“It is a part of it,” Katie admitted, “Though it was more about the cheap land than anything else.  Perhaps when you’re older you’ll move somewhere else.  I believe your Pa would like to send you back east for school when you’re older.”

“I’d like that.  I could be a lady and no one would be able to say otherwise.”

“Lenora, you are a lady.  Don’t you ever let anyone tell you otherwise.  Now, why don’t you go in and do whatever schoolwork your teacher gave you?  The peas are just about done, and I need to start supper.”

“Yes, Aunt Katie,” she said, scrambling up from where she sat.  Just before she went in the front door, she turned.  “Thank you,” she said before she hurried inside.

Katie smiled at the closed door.  “You’re welcome,” she replied, though she knew Lenora would not hear her.


( 4 comments — Leave a comment )
Dec. 2nd, 2011 01:16 am (UTC)
This was awesome!! I love your Kaylynn and I totally want to give Lenora a huge hug. Peter is great too, standing up for his family. This was a nice glimpse at them. Of course, it really makes Matthew and Jan seem even more villainous knowing how they treated Alex and Kate.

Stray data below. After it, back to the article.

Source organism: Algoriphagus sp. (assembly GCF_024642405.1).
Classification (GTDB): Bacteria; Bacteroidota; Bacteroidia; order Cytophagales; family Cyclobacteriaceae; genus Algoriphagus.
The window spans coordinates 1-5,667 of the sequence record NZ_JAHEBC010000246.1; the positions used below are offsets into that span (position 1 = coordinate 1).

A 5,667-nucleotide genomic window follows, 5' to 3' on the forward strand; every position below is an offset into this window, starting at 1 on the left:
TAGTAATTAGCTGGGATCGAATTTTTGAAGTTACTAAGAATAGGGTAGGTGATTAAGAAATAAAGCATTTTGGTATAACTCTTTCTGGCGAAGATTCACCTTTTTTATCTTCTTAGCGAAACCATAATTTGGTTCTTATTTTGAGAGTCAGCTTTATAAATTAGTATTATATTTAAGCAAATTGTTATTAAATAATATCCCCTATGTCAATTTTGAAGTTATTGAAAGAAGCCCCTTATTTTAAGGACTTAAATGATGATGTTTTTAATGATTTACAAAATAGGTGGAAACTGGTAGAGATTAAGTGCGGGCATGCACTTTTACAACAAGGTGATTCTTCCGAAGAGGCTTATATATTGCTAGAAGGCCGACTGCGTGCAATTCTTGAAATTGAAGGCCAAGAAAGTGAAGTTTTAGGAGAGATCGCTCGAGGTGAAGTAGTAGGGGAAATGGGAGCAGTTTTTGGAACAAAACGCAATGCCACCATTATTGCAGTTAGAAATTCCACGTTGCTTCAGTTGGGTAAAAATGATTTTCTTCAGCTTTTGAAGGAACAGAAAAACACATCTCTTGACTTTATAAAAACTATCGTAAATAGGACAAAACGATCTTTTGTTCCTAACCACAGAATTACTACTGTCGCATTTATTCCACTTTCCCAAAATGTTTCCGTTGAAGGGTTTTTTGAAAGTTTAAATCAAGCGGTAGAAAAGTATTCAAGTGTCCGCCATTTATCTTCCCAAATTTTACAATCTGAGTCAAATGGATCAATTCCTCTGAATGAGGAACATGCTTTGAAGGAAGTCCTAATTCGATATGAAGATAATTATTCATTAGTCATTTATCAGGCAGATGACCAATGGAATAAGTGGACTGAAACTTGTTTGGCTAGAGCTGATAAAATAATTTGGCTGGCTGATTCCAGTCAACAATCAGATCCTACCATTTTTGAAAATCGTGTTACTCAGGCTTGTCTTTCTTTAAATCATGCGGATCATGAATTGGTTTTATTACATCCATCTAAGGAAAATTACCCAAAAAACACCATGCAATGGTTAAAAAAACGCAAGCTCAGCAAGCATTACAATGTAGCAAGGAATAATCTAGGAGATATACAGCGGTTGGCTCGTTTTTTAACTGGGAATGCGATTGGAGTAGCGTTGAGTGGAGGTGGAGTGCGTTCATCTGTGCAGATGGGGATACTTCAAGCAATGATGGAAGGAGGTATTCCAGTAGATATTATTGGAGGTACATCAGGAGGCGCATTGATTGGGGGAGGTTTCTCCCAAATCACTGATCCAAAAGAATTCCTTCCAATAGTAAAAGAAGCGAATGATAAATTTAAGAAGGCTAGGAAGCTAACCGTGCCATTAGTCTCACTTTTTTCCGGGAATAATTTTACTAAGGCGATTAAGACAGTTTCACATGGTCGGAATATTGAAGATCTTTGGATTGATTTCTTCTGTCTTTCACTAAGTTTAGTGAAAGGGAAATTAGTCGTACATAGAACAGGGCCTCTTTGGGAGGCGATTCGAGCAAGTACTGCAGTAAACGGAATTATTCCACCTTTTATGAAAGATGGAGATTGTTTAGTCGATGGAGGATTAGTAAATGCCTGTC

Dec. 2nd, 2011 10:50 pm (UTC)
Thank you! Kaylynn turned out to be even more awesome than I could ever have imagined when I decided to give her a backstory. I don't know if I'll ever be able to see her as just a maid again. I feel horrible for Lenora, but her being bullied explains a lot of who she became and why she did what she did. And Peter, being an awesome cousin and beating up the mean boys, is pretty great, yeah. I'm glad you liked it.

It does make Matthew and Jan seem that much worse, because of what happened to the Western branch of the family.

I still have a drabble about this branch to write for Jo, so you'll get to see them again soon (hopefully before the end of the weekend). :D
Dec. 2nd, 2011 06:02 pm (UTC)
Awwww, poor Lenora. I'm glad Katie can help her, though!
Dec. 2nd, 2011 10:51 pm (UTC)
Poor Lenora indeed. Katie is the perfect person to help her though, because she knows what it's like to be bullied for something beyond your control.
( 4 comments — Leave a comment )